Course, Classroom, and Lesson Design: Flipped Classroom Exercises, Online Assessments, and Customized Individual Research

Room 217

Presented by:
Tim Waid - Associate Teaching Professor, Management, College of Business
Gwen Gray - Social Sciences Librarian, MU Libraries

This is a hands-on workshop that will demonstrate the pedagogy used to deliver course instruction for an International Management course. The presenter will show how the course is designed, overview the syllabus, demonstrate several lesson plans, and use publisher resources and scholarly databases to create in-class exercises and homework. The presentation is designed for instructors who are looking for alternative and creative approaches to teaching a course that increases student classroom attendance and engagement, and, allow customized learning paths for each learner. The use of online resources to deliver lectures, homework, and assessments is demonstrated. The design of classroom exercises and method of discussion is demonstrated to illustrate how Millennials use peer-to-peer teaching to deliver meaningful and memorable knowledge to one another.

Upping Your Grading Toolbox

Room 218

Presented by:
Robin Hurst - Associate Teaching Professor, Biological Sciences

This session will model the use of the various Canvas grading tools that are used extensively in my online courses to personalize student learning; rubrics, video/voice/text feedback, and Zoom (a new Canvas interactive video feature). Sample assignments, student work, and feedback with the aid of each of these Canvas grading tools will be provided. Participants will be guided through how to use commentary with rubrics, video/voice/text feedback, and Zoom to allow personalized feedback. Student surveys and course evaluation feedback on each of these tools will also be provided.

Defining the Faculty Role in Student Success

Room 219

Presented by:
Nina Lyon Bennett

More information to come.

3 - 3:50 p.m.

Significantly Backwards

Room 205

Presented by:
Jerod Quinn - Instructional Designer-Specialist, ET@MO, VP Undergraduate Studies

How do you take your expertise and your discipline content and shape it into an actual course with assessments and discussions and instructional content and all that “stuff” that courses are supposed to have? That process starts with figuring out what you want your learners to still be able to do years after your course ends, and from that starting point, assembling the necessary pieces to meet that vision. In this session, we will use Fink’s Taxonomy of Significant Learning to develop holistic learning objectives, and then using Wiggins and McTighe’s Backwards Design Model turn those objectives into the skeleton of an actual course. Participants will leave with a working knowledge of Fink and Backwards Design and a basic plan for (re)designing one of the courses they teach.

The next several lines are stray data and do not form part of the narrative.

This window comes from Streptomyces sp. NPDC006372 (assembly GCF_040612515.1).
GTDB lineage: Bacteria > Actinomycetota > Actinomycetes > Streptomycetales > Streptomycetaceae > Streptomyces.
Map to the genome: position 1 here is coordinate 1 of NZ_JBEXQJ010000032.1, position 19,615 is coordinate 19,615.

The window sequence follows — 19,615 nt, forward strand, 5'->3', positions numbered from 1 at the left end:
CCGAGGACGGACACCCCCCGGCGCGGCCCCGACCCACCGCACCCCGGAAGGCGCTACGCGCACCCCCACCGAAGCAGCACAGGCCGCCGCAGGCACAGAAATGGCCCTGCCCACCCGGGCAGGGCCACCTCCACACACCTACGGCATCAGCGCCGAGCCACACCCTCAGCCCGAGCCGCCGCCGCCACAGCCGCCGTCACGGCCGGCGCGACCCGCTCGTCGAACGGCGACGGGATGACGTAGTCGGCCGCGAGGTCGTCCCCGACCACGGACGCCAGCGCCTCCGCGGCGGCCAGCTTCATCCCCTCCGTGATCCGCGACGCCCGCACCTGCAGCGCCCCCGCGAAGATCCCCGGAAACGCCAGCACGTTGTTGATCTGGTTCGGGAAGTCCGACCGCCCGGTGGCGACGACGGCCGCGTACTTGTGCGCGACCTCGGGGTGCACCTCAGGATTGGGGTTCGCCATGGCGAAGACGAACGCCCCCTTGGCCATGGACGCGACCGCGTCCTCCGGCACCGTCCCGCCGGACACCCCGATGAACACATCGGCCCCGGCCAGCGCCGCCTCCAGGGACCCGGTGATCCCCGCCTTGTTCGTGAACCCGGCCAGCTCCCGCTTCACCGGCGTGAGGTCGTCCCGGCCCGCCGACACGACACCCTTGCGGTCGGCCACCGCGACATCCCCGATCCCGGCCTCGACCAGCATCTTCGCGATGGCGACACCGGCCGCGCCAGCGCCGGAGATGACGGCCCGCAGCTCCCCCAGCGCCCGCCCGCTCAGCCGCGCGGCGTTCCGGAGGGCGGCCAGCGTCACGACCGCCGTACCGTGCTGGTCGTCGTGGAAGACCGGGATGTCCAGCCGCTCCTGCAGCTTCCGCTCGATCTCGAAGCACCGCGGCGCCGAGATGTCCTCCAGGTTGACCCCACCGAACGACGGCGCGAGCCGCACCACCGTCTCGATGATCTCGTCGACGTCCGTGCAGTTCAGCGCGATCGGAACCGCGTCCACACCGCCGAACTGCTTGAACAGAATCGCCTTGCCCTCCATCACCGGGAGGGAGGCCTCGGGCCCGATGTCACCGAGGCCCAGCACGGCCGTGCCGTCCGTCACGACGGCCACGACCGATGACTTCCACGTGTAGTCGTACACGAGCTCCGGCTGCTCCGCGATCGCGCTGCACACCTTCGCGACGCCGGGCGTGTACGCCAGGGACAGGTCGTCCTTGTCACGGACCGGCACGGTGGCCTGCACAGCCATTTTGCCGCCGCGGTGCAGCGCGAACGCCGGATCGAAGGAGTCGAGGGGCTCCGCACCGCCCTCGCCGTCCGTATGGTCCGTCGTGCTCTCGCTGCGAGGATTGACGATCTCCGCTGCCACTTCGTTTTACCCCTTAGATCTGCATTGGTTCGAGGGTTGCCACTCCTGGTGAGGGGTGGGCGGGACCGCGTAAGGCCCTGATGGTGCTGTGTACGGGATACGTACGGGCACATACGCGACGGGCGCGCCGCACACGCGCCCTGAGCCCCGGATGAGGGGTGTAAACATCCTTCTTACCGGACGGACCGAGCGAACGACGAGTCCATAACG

Redesign of a Science Class for Majors — Lessons from Failure and Success

Room 206

Presented by:
Johannes Schul - Professor, Biological Sciences

This session will discuss ways to redesign upper-level and major science classes from the viewpoint of a scientist. While many scientists agree in general with the idea of active learning and reformed teaching practices, they often are at a loss how to implement these aspects into their teaching. This session will present experience and lessons learned from a recent re-design of an Evolution course here at Mizzou.

Teaching With Writing

Room 211

Presented by:
Amy Lannin - Assistant Professor & Director, Campus Writing Program
Lina Trigos-Carrillo - Post Doctoral Fellow & Coordinator, Campus Writing Program

In this session, participants will learn about effective writing intensive courses from across the disciplines. Key elements of assignment design and pedagogical practices will be shared as well as resources for teaching with writing.

Group Projects in Online Classes: Can They Work?

Room 212

Presented by:
Mauro Palmero - Assistant Teaching Professor, Hospitality Management, College of Agriculture, Food & Natural Resources

Group projects are too important to our students’ overall learning experience for us not to use group work in our online classes. The session will discuss the inherent challenges of student collaboration online. It will present a couple successful models, and share a few tools that can assist all of us with managing group work in our online classes.

Course Analytics: A Weapon or a Tool

Room 218

Presented by:
Monica Schibig - Program Director & Associate Clinical Professor, Respiratory Therapy, School of Health Professions

Whether faculty teach 100% face to face, 100% online, or somewhere in between, utilization of the course analytics available through the newly adopted Canvas LMS brings a wealth of information to improve the educational experience for students, monitor performance and engagement, and evaluate teaching and testing methods.